The Fabled Woods Review – Beautifully Unmoving

    Title: The Fabled Woods
    Developer: CyberPunch Studios
    Release Date: March 25, 2021
    Reviewed On: PC
    Publisher: Headup
    Genre: Adventure

Walking simulators have become more widespread throughout the last decade. Yet, the genre remains to be a bit divisive to many gamers. While walking sims emphasize exploration, narrative, and discovery, some are turned off by what limitations the genre can bring in terms of gameplay.

Rather than imbuing elements of action or win/loss conditions, the walking sim category insists on storytelling and worldbuilding. Despite being skeptical about the genre, I’ve come to appreciate several games that have been released over the years, such as Everybody’s Gone to the Rapture and Firewatch. The bar for this genre has risen, and developer CyberPunch Studios tries their hand at it in their newest release, The Fabled Woods.

The Fabled Woods is a short mystery narrative taking place in a beautiful forest. Surrounded by picturesque nature, you observe the tales of multiple characters, following their stories and discovering clues about what happened to each of them. As you explore, you get to see how these narratives intertwine and connect.

There’s no denying that the graphics for this game look stellar. The surrounding scenery is lush and full of vibrancy. Whether it be the rays of sunlight shining through the leaves or the steady ebbs and flow of the water, the environment looks phenomenal. To aid the tale’s level of engrossment, there is a simple yet fitting soundtrack to accompany your movements throughout the different settings.

The Fabled Woods 1

During exploration, you also get to listen to the characters’ narration to provide some context. This is where the immersion started to break loose. The performances of the voice actors vary. While some lines are delivered well, many others sound so ingenuine and forced. Supplementing some of the shoddy performances are the rushed character anecdotes. The characters are very quick to move on to the next topic and dismiss further conversation, leaving you feeling unsatisfied.

One would assume to explore the environment for objects and clues to provide more contextual background. Yet this game has a severely low level of interactivity. Outside of a few small items with no relevance, you’re not given much to interact with. There could have been a lot more to do here for the player, given how much we see into the characters’ stories.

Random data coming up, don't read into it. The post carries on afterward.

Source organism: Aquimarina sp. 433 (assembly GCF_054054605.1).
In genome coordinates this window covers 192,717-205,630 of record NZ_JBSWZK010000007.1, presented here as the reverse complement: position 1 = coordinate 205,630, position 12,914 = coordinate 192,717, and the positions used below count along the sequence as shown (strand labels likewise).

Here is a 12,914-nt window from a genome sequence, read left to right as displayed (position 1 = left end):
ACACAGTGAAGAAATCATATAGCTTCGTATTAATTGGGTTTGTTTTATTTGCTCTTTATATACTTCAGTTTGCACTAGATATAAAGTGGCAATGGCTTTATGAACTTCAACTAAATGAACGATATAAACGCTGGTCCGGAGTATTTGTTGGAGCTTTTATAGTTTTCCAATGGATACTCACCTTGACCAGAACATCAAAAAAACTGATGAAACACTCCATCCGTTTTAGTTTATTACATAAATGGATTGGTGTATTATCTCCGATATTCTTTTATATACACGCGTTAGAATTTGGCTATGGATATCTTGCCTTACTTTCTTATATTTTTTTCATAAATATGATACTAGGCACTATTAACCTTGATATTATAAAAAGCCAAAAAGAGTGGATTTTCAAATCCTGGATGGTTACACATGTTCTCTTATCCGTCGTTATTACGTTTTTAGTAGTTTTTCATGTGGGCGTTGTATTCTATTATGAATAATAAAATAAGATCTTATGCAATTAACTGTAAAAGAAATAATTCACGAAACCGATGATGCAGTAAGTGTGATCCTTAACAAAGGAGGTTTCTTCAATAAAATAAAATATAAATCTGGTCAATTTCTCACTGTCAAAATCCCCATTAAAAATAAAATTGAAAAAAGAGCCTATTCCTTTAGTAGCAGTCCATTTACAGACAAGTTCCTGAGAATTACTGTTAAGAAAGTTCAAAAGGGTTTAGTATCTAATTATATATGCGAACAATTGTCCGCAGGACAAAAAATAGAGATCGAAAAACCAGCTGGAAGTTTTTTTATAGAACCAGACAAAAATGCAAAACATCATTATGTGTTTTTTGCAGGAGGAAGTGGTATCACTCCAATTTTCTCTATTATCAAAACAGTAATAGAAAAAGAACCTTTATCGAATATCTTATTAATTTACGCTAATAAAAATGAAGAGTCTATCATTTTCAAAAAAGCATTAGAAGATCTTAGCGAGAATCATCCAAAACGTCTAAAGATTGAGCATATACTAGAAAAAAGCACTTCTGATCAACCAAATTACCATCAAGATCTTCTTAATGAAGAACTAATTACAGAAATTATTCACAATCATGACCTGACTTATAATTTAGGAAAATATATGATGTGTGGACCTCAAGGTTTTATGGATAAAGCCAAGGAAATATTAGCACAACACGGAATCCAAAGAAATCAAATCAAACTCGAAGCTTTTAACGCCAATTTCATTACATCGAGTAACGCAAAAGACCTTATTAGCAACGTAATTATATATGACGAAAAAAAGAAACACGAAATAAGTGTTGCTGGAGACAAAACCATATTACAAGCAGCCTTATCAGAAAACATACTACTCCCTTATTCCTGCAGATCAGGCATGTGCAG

The Fabled Woods 2

Outside of looking around the various environments, a major element of gameplay is a visual power that allows the player to “remember” what happened. This vision shrouds the whole area in red and gives some hints about what may have occurred before your arrival. With this vision, you can also find the object of significance to unlock the next area to explore. This part is not explained by the game whatsoever. While it isn’t that difficult to figure out, it would have been nice to include a few words on what to do, as I initially spent some time just roaming around, lost and confused.

Upon discovering these vital items, you transport into this demonic-looking void as you hear the chatter and lines that transpired during certain story events. Honestly, this felt odd and out of place. Using fantastical imagery to tell a story is fine, but this had poor execution and didn’t mesh well with the atmosphere. All you do is walk through this void, which doesn’t have much to look at anyways. Personally, I think it wasn’t necessary.

The Fabled Woods 4

Sadly, this dull approach to the narrative is also found in the narrative itself. The pacing is inconsistent and monotonous. The details are not engrossing or surprising in any manner. In fact, the premise and conclusion are predictable and typical of mystery narratives.

Nothing about the story itself was unique, which hurts me to say. It felt really rushed putting all of this together, only for it to run for an hour’s length of time. If more work and time was put into adding more context, interactivity, and detail, especially into learning more about the characters, I think it could have pulled off something quite well.

The Fabled Woods 3

What works about successful walking simulators is the vigor and vitality put into both the narrative and the surrounding world. You want to feel engrossed and experience something unique and attention-grabbing. The Fabled Woods had the environments and graphics on point, but everything else, from plot to dialogue to gameplay mechanics, felt lackluster in comparison.

A review copy of the title was provided by the publisher for review purposes

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